Auckland Theatre Company has long been a beacon of quality theatre and a highlight for theatre goers in Tāmaki Makaurau. We sat down with Natasha Pearce, Head of Strategy, to talk about the important work the theatre company are doing to make their shows more accessible to the Deaf and hard of hearing community.
Can you tell us about the history behind Auckland Theatre Company?
"In the 1980s, Mercury Theatre was New Zealand’s largest theatre company and had also been the training environment for people who wanted to be professional theatre makers and practitioners. Then suddenly in 1992, Mercury Theatre company was dramatically closed. It was put into receivership. There were chains on the doors…and everyone was turfed on the street. A group of people sat down and said, “what are we going to do now?” And conceived the idea of a theatre company that doesn’t have a standing company of actors; that works production by production to make it sustainable. Out of this conversation, Auckland Theatre company was founded…and we did our first work in 1993.
We’re coming up to 30 years of seasons, and it’s gone from being a company that produces outstanding quality of theatre to one that also supports the development of new theatre, the writing of new work, programmes engaging with communities and schools."
How is ATC making theatre more accessible to the Deaf and hard of hearing community?
"For some years now, we have been trying to expand accessible theatre to consistently include NZSL and audio described performances. It was a bit patchy at first. If we got money, we put a show on, but we couldn’t make it part of our permanent programme. This year, we have finally gotten to the point where we can make it part of our permanent programme. Now, it’s every play, thanks to Dentons Kensington Swan and Four Winds Foundation, who fund our NZSL performances.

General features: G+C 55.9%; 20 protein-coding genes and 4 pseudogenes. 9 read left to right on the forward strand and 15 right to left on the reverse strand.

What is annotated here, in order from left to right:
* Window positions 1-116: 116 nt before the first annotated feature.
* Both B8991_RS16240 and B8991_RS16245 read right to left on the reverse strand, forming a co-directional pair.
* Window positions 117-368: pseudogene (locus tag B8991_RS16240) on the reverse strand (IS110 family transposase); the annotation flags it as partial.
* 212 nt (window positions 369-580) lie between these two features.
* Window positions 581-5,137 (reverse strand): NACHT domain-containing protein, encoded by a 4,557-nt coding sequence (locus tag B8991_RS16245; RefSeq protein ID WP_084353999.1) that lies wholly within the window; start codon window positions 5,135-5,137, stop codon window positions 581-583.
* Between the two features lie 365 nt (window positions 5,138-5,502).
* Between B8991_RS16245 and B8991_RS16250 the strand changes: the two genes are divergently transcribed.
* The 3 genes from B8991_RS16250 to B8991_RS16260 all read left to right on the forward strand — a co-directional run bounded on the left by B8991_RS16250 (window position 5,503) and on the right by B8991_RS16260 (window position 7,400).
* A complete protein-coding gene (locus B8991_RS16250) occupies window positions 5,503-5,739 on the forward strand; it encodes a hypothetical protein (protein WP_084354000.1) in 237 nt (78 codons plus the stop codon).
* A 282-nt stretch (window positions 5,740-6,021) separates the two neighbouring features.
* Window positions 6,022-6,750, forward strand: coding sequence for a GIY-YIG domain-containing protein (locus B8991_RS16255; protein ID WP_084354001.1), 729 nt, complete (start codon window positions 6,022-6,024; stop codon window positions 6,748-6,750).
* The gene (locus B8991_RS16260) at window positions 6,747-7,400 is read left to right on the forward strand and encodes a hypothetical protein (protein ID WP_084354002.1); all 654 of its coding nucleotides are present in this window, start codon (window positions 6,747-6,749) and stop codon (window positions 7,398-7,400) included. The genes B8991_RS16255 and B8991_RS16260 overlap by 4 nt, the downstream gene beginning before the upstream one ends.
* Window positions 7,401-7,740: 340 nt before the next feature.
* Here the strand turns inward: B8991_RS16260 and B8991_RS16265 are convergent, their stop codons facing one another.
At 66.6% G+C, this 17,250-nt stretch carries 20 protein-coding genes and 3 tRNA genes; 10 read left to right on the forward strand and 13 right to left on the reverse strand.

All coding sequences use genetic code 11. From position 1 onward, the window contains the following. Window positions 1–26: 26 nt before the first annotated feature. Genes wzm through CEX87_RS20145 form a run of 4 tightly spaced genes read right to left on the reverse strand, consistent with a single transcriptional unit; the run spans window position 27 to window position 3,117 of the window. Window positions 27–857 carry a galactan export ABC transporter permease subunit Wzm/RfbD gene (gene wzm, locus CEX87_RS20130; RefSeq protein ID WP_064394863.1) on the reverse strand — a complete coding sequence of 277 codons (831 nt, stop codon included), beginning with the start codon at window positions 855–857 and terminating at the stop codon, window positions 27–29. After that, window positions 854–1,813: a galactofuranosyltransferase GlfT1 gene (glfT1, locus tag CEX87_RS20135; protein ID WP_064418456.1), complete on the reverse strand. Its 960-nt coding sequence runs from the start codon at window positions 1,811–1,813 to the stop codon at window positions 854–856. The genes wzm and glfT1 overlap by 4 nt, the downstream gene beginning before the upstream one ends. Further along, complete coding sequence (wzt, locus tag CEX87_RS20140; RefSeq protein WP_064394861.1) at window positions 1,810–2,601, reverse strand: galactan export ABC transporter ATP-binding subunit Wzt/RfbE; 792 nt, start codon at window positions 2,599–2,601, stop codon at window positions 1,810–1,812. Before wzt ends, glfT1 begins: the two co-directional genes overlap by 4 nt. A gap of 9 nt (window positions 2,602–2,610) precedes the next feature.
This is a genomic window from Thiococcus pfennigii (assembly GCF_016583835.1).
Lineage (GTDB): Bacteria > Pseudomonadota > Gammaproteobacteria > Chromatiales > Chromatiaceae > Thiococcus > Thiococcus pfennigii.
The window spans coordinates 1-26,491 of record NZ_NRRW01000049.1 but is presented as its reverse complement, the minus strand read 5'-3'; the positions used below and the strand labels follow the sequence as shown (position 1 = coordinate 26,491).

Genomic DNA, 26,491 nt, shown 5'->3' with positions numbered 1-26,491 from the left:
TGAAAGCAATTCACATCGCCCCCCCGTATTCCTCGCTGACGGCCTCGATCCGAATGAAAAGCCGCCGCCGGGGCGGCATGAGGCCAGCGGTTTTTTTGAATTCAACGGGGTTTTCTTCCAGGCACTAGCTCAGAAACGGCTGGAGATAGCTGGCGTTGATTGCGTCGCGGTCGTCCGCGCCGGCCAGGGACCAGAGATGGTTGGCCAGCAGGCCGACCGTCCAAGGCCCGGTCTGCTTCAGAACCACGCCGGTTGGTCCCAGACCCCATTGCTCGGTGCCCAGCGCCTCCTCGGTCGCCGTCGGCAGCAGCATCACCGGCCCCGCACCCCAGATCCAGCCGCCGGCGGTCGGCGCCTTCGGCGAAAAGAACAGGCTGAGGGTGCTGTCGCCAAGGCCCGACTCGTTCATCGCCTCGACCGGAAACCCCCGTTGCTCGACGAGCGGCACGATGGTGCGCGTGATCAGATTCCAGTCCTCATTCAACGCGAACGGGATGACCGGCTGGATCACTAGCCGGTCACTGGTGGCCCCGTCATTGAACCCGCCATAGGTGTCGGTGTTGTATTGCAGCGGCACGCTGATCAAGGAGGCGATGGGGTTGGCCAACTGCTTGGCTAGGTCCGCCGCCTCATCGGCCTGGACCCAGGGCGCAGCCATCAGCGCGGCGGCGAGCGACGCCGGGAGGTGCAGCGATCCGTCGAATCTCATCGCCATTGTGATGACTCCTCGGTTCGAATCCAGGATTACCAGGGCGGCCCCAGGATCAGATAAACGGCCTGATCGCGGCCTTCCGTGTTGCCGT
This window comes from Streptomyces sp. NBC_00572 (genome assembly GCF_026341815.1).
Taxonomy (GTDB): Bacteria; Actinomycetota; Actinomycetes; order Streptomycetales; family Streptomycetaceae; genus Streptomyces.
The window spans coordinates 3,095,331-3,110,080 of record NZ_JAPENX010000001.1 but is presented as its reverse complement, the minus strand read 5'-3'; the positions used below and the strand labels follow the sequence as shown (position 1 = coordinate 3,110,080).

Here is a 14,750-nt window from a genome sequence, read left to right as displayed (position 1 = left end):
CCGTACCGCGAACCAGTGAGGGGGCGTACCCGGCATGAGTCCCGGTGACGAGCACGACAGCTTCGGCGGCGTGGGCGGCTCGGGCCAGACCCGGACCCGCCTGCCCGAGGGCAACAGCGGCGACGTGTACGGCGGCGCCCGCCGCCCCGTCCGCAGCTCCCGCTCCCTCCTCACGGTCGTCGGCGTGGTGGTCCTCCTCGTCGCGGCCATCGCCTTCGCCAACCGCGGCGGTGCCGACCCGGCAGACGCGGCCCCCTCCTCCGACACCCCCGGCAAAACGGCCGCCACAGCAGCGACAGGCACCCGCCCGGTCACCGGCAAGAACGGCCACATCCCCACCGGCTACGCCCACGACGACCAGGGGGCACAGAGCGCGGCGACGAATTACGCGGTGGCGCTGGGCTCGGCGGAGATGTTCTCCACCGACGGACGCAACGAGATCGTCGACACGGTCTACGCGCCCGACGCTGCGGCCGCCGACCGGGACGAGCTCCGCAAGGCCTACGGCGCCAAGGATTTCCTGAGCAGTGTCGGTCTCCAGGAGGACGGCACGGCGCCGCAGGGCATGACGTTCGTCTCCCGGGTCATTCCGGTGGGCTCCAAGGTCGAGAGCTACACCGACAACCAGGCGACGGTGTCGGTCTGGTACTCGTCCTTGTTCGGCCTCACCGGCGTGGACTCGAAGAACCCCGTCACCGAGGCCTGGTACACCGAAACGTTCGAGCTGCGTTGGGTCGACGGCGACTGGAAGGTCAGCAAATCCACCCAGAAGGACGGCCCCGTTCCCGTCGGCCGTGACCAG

We wanted it to be every show because part of accessiblity is being able to choose the theatre you want to attend. You know, to change it from “I’d like to go to a play and that’s the only one available” to “I’d like to go to a play and I like comedy or I like New Zealand stories or I like the big show experience or I just want to see everything.”
What were some of the barriers that ATC has focused on addressing for the Deaf and hard of hearing community?
"For our Deaf and hard of hearing patrons, we are trying to make it an easy experience when you come to the theatre. This means, when you’re coming to the theatre, you’re not having to spend energy on – 'Am I going to be able to get around? Am I going to be understood? Am I going to have the things I need to be available to me? Will I feel safe in that environment? Is it an environment that supports my needs?'
One of the things we noticed was that it was difficult for people [who are Deaf and use NZSL] to pick up tickets. People were having to write their names down and that’s because we weren’t able to communicate... So, we have started having an interpreter available for our staff. It means our patrons no longer have to through the not mana enhancing experience of people having to find a pen or find a piece of paper and write their names down."
It can be very tiring advocating for yourself in those types of situations.
"It is and it doesn’t have to be. Because it takes away from what we’re trying to achieve, which is an enjoyable, safe, welcoming experience of going to the theatre with friends…"